It’s Janmashtami and it hasn’t rained all day.

People head for the nearby municipal playground in twos and threes. Its railings are festooned with banners of the incumbent political party, as well as workers of the same who were unable to fight their way in. Inside, sweating men and women jostle with members of the local dahi-handi committee to get closer to the human pyramid that will arise.

Everyone waits for it to rain.

A crane hoists the curd-filled pot high into the rain clouds. Agile youths clamber on to slender backs to form four tiers. The fifth tier is a lone child, passed hand to shoulder from the horde below. He raises a stone to break the handi.

In a Hindi film, it will now be raining.

The pot is broken. The crowd applauds. The pyramid collapses. There is a stampede for the exit.

The rain clouds move away.


Morning saw overcast heavens, the afternoon, a drizzle. Dark clouds in a dark sky tell of the showers to come. I am resigned to the long walk home.

A motorist stops at the signal. I glance at him; he looks familiar. I walk by. The signal turns green. He turns the corner and stops again. He looks at me. I walk up to him. He says I look familiar too.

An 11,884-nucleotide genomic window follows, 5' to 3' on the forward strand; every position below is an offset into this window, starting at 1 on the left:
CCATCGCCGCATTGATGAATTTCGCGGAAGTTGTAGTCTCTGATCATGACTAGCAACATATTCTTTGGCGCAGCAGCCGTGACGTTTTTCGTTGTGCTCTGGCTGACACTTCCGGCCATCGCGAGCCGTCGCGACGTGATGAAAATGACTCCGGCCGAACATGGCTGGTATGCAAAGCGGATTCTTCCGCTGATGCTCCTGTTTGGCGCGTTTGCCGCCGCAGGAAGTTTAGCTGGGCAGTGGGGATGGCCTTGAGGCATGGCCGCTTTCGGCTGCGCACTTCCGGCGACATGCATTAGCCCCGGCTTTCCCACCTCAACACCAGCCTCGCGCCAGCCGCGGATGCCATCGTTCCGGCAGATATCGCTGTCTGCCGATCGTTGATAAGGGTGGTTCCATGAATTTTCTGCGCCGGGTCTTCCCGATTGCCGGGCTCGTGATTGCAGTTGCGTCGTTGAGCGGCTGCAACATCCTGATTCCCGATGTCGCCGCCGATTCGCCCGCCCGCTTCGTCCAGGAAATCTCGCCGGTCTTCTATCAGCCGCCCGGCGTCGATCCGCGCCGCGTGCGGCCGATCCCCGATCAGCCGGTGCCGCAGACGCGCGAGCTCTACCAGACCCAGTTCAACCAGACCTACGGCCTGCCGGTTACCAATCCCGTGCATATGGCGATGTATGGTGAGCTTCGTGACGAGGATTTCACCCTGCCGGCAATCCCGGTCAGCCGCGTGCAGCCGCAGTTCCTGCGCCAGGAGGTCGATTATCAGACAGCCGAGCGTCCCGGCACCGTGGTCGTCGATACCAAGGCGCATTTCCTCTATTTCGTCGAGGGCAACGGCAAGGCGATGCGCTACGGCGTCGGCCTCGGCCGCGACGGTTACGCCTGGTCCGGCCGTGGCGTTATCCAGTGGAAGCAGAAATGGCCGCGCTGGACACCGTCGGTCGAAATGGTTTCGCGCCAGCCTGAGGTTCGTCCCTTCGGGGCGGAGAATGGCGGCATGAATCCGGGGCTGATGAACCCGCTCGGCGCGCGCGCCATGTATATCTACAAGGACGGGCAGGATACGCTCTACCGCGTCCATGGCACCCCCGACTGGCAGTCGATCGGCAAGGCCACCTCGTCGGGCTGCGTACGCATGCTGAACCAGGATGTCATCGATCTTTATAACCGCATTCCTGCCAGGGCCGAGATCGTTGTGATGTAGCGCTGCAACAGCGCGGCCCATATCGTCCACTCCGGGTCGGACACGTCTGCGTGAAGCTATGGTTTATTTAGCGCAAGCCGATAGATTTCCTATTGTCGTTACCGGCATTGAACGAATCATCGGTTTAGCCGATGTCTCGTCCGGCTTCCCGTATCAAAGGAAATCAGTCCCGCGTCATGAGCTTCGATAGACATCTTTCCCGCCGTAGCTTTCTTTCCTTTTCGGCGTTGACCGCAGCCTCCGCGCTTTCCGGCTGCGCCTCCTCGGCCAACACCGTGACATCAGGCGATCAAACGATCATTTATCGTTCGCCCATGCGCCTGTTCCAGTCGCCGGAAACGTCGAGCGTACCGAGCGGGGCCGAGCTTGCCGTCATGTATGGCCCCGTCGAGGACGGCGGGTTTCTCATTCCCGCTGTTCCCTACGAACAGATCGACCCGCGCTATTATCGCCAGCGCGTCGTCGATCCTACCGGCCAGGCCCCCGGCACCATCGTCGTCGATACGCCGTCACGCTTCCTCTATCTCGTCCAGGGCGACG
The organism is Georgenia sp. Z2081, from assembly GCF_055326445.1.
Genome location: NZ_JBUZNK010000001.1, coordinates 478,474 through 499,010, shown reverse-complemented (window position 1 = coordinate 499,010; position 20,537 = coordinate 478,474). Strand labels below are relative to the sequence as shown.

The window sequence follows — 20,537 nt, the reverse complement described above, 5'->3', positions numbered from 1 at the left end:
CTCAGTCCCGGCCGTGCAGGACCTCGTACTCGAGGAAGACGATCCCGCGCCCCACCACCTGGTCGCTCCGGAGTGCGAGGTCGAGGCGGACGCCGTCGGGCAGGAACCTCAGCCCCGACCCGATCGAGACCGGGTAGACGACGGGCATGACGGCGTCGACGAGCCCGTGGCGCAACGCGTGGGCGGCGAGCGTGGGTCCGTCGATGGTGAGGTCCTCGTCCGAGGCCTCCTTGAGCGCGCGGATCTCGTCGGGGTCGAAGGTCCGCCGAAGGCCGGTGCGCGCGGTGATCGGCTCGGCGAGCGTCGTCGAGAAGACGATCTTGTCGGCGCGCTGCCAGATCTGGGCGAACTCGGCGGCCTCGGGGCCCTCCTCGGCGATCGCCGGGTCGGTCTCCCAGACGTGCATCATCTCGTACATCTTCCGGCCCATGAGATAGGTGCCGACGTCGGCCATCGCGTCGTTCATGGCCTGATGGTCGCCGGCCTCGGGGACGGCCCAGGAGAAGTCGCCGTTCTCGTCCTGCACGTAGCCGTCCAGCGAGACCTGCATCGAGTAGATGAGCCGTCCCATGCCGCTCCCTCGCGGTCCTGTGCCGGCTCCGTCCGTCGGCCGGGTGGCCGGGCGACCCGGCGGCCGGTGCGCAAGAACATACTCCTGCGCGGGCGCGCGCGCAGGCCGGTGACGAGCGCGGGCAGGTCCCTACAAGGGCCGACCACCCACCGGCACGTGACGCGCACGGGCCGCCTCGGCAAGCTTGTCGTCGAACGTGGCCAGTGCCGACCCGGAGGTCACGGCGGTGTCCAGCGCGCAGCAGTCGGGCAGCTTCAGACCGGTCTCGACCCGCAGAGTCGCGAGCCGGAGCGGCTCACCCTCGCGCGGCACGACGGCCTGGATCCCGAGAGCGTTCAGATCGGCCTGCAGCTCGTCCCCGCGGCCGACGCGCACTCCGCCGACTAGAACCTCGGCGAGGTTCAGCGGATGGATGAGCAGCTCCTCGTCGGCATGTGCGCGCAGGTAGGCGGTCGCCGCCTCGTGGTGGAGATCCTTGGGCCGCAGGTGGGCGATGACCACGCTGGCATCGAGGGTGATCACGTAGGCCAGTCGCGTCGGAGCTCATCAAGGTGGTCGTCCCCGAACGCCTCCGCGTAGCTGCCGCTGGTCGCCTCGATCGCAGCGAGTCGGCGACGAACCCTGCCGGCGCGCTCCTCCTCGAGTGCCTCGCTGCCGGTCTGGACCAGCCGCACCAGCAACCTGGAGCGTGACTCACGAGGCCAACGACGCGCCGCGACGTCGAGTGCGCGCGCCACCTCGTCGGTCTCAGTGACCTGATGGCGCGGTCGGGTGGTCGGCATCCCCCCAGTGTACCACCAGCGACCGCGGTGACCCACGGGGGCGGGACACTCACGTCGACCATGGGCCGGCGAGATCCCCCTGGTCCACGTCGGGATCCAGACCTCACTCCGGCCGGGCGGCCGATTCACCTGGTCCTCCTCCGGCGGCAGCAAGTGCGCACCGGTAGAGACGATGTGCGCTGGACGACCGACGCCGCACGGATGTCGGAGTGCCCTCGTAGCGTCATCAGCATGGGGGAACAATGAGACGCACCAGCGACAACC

‘I’m Mahesh Kalan’.

‘I’m Mrigank.’

He asks me where I’m going and offers me a lift. I accept.

A fierce wind. He wants to know what brought me there. I tell him about the play. He says he used to watch them at NCPA when he worked for Air India. I say the crowd there consists of snobs. He agrees. Lightning flashes. He speaks about his son who has studied journalism and is looking for a job in America. I tell him my father is a journalist. He says they should get in touch. I agree. There is thunder now. I ask him why he is helping someone he doesn’t know. He says human beings are the only animals that avoid each other – every other species helps its kind in adversity. Stray drops begin to fall. We slow down. We have reached. I say thank you, he says welcome. I call him Mahesh Kale and he calls me Mrudank. He drives off.

I have never met him before and I may never meet him again.

I step in and the clouds burst into rain.


It has been pouring all day. Bombay is a swimming pool filling with rainwater. The college day is spent gazing out of the window, wondering if we will get home.

College lets out late. Sheets of rain obscure the vehicles outside; a flyover fifteen feet away is almost invisible. Roads are rivers. Footpaths are submerged. We can’t see our feet. Hubcaps and children are barely visible above the torrent. Drenched passersby grin at us. An old man says this is the worst monsoon he’s witnessed. His grandchild is too busy trying to keep afloat to listen. Garbage drifts by. My friend stumbles into a ditch with the water up to her neck. The street erupts in smiles.

We splash each other by kicking out at the swirling currents. We pose for Titanic-like pictures. We watch the tides created by moving trucks.

The trains are probably late or cancelled. Our buses home have probably broken down. Even our homes may be under water.

But the rains are here.

* * *



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